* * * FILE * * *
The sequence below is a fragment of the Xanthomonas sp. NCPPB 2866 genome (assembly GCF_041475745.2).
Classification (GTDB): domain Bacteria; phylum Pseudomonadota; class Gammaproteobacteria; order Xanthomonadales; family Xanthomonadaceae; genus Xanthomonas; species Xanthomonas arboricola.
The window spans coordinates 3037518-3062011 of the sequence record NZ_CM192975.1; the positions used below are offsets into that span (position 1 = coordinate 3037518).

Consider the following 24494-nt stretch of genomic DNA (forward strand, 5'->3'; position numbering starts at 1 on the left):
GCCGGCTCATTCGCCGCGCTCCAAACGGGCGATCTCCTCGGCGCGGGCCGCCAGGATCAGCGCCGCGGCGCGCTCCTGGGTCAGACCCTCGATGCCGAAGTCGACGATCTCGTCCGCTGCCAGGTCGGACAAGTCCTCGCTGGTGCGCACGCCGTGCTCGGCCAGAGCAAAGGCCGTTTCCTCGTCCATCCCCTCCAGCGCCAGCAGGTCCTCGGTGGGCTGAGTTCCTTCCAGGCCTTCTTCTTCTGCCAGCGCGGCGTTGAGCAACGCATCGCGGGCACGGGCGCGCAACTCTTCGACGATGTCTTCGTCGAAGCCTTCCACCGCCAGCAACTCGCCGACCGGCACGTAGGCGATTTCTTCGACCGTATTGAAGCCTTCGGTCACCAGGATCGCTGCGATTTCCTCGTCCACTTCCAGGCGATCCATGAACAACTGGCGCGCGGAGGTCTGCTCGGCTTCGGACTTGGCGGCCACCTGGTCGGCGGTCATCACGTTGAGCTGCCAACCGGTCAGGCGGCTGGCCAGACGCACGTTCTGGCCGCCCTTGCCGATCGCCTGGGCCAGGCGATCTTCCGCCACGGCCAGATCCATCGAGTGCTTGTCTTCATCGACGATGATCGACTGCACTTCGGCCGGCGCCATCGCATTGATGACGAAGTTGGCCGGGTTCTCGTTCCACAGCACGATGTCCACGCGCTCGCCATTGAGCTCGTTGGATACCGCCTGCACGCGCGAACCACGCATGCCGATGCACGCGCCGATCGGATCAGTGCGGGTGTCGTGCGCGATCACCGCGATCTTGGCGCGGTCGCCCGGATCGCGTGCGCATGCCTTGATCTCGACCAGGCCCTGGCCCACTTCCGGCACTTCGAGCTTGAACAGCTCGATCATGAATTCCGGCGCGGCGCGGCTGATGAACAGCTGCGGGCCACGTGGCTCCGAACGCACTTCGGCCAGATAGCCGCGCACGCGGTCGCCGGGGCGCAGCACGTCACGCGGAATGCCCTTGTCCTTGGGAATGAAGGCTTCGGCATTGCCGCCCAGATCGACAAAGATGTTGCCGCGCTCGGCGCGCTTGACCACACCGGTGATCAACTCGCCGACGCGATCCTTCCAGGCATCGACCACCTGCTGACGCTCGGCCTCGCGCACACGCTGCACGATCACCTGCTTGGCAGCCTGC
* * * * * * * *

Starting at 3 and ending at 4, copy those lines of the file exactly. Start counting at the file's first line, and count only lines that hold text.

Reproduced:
The window spans coordinates 3037518-3062011 of the sequence record NZ_CM192975.1; the positions used below are offsets into that span (position 1 = coordinate 3037518).

Consider the following 24494-nt stretch of genomic DNA (forward strand, 5'->3'; position numbering starts at 1 on the left):